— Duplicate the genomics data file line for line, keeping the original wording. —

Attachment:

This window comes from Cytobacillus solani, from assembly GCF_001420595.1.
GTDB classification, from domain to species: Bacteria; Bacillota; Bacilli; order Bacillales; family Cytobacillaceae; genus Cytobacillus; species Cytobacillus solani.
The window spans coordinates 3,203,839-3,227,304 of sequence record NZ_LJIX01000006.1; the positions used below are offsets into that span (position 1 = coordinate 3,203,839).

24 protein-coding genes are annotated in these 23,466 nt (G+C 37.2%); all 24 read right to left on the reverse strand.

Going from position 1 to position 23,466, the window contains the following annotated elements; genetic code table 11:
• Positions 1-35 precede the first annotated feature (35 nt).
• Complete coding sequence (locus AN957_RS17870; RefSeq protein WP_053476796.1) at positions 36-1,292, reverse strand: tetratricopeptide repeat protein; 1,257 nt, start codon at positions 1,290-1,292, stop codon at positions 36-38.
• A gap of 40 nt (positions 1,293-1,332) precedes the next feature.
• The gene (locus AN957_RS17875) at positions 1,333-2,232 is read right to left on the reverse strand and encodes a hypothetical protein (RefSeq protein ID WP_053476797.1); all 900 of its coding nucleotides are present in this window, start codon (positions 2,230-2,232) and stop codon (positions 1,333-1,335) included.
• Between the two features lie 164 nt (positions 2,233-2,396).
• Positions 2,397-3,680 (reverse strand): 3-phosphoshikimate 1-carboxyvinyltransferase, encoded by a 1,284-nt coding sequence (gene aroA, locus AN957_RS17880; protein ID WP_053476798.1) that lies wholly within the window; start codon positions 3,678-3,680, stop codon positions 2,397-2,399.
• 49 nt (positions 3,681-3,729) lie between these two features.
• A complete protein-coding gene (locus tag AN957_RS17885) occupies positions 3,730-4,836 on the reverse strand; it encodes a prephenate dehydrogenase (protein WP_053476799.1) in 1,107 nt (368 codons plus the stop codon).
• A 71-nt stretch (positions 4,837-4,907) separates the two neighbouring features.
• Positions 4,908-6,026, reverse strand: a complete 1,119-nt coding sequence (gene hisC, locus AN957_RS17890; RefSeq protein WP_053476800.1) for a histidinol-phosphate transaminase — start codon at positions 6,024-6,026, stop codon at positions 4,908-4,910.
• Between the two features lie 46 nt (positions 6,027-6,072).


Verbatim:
This window comes from Cytobacillus solani, from assembly GCF_001420595.1.
GTDB classification, from domain to species: Bacteria; Bacillota; Bacilli; order Bacillales; family Cytobacillaceae; genus Cytobacillus; species Cytobacillus solani.
The window spans coordinates 3,203,839-3,227,304 of sequence record NZ_LJIX01000006.1; the positions used below are offsets into that span (position 1 = coordinate 3,203,839).

24 protein-coding genes are annotated in these 23,466 nt (G+C 37.2%); all 24 read right to left on the reverse strand.

Going from position 1 to position 23,466, the window contains the following annotated elements; genetic code table 11:
• Positions 1-35 precede the first annotated feature (35 nt).
• Complete coding sequence (locus AN957_RS17870; RefSeq protein WP_053476796.1) at positions 36-1,292, reverse strand: tetratricopeptide repeat protein; 1,257 nt, start codon at positions 1,290-1,292, stop codon at positions 36-38.
• A gap of 40 nt (positions 1,293-1,332) precedes the next feature.
• The gene (locus AN957_RS17875) at positions 1,333-2,232 is read right to left on the reverse strand and encodes a hypothetical protein (RefSeq protein ID WP_053476797.1); all 900 of its coding nucleotides are present in this window, start codon (positions 2,230-2,232) and stop codon (positions 1,333-1,335) included.
• Between the two features lie 164 nt (positions 2,233-2,396).
• Positions 2,397-3,680 (reverse strand): 3-phosphoshikimate 1-carboxyvinyltransferase, encoded by a 1,284-nt coding sequence (gene aroA, locus AN957_RS17880; protein ID WP_053476798.1) that lies wholly within the window; start codon positions 3,678-3,680, stop codon positions 2,397-2,399.
• 49 nt (positions 3,681-3,729) lie between these two features.
• A complete protein-coding gene (locus tag AN957_RS17885) occupies positions 3,730-4,836 on the reverse strand; it encodes a prephenate dehydrogenase (protein WP_053476799.1) in 1,107 nt (368 codons plus the stop codon).
• A 71-nt stretch (positions 4,837-4,907) separates the two neighbouring features.
• Positions 4,908-6,026, reverse strand: a complete 1,119-nt coding sequence (gene hisC, locus AN957_RS17890; RefSeq protein WP_053476800.1) for a histidinol-phosphate transaminase — start codon at positions 6,024-6,026, stop codon at positions 4,908-4,910.
• Between the two features lie 46 nt (positions 6,027-6,072).